Alicia slips out of her jeans and t-shirt and pulls on the green birthnurse uniform, corporate logo emblazoned in large yellow letters across her breast: ‘MegaMaternity Inc’. She stows her clothes and bag in the locker, walks out of the staff room and down the corridor to her clinic room and picks up the flexi-screen on the desk, scrolling down for information about the day ahead of her. Mostly antenatal check ups, mostly primips, interspersed with some day 5 baby checks. It didn’t look too busy. Alicia sighs with relief, tugs her curly, black pony tail higher up her head and moves towards the door to the waiting room to call in her 9am.
The Municipal Birth House is a small utilitarian-looking building on the edge of town. Built in the ’50s during the Great Leftish Uprising, it is already looking shabby. It has 5 birth rooms, some clinic rooms, one obstetric theatre, a postnatal ward and a small neonatal intensive care unit. The interim Leftish Government had intended it to be used by families who could not afford to pay, but as soon as the Uprising was quashed, MegaMaternity had taken it over. It caters for parents who have insurance, and the money to avoid The Great Queue, but who cannot afford to pay the huge fees required to go to the state of the art hospital in the next town, run by Taramco, a global mega-corporation. Alicia has worked here for 3 years and has an unusual background; her mother was a community underground birthworker and she had learned from her as a child and teenager, attending births alongside her. It is uncommon for underground, unregulated birthworkers to cross over and qualify as Birthnurses, but a combination of luck and some artful deception has meant that Alicia now has a steady job and the ability to add some of the old, sagefemme techniques to her work.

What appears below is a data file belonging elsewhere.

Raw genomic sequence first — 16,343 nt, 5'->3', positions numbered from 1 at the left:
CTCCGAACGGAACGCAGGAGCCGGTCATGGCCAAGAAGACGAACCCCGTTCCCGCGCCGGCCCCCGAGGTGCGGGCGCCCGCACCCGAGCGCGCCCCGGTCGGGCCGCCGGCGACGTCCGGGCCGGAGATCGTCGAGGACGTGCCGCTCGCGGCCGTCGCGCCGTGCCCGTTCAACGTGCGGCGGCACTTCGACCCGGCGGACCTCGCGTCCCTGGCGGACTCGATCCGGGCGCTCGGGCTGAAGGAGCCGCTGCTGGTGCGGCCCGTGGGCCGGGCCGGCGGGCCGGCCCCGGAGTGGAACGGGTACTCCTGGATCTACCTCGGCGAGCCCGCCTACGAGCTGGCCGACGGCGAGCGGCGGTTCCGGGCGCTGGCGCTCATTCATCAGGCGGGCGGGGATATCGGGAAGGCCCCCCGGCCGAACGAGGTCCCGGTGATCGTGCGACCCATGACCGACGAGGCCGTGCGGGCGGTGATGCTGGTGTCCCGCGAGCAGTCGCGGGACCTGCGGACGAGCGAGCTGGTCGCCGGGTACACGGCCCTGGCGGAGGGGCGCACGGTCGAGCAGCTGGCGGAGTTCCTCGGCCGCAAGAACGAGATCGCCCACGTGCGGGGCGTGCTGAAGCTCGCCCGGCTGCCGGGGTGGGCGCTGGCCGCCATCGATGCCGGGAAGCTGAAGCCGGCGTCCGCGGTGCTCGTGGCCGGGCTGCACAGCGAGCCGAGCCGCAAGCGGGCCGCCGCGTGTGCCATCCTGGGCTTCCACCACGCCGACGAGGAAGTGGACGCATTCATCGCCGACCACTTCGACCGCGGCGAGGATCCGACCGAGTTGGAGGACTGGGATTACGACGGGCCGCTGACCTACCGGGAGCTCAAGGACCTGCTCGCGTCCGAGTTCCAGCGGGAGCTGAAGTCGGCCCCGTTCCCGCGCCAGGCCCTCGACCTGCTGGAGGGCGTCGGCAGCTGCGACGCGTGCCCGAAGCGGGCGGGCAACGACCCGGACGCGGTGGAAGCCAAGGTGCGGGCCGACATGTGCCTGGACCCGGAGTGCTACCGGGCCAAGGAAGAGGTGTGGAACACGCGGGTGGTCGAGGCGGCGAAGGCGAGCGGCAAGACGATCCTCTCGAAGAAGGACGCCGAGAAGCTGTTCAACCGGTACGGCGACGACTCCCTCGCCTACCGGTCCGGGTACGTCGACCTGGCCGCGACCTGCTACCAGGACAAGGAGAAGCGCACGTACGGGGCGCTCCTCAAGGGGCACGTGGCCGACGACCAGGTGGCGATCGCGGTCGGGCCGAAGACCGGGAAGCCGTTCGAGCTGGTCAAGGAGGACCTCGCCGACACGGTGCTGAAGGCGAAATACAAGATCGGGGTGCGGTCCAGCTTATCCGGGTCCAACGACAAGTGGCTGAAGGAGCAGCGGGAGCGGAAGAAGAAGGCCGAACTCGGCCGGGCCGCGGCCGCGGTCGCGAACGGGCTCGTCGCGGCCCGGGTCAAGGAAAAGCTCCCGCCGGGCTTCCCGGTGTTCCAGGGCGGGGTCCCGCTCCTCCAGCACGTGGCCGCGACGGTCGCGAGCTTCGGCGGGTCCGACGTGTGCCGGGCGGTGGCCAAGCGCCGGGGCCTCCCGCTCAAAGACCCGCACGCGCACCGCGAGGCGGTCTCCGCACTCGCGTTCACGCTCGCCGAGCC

Alicia keeps her thoughts very much to herself at work; keeping her history under the radar and doing good by stealth. Yet her colleagues sense something and avoid her as much as they can. They smell danger on her and want nothing to do with it. For a start, Alicia’s clients seem to avoid theatre and breastfeed their babies in far greater numbers than the clients of any of the other Birthnurses. Women come in and ask for Alicia and smile when they learn she is on shift that day. It causes jealousy and bad feeling in the staffroom, because the birthnurses are paid per client. There is a palpable atmosphere that Alicia is profoundly aware of. She’s not stupid – she knows there are people who would gleefully report her to management, given half a chance, and pocket the extra money her absence would create.
But Alicia doesn’t earn as much as her colleagues assume. Payments are calculated on a per-intervention basis. Birthnurses are taught to be salespeople, schooled in the art of persuasion. The purple prose selling the blissful benefits of extra scans and tests, epidurals and syntocinon is in bold on page one of their staff induction folder. Insurance covers the basics, but each intervention that is apparently vital, each extra observation, even the facilitation of skin to skin contact between mother and baby, or food and drink for new parents, costs extra and can add up to many hundreds of New Euros. Alicia shies away from the hard sell, keeping her lips closed and her eyes and ears wide open, just as her mother taught her. And so, most months, she goes home with a very basic salary, her colleagues none the wiser. The management have noticed, however. Her productivity quota is low and with each payslip comes an email, entreating her to try harder. Alicia suspects they put up with her because, for reasons unknowable to the suits upstairs, Alicia brings in the customers.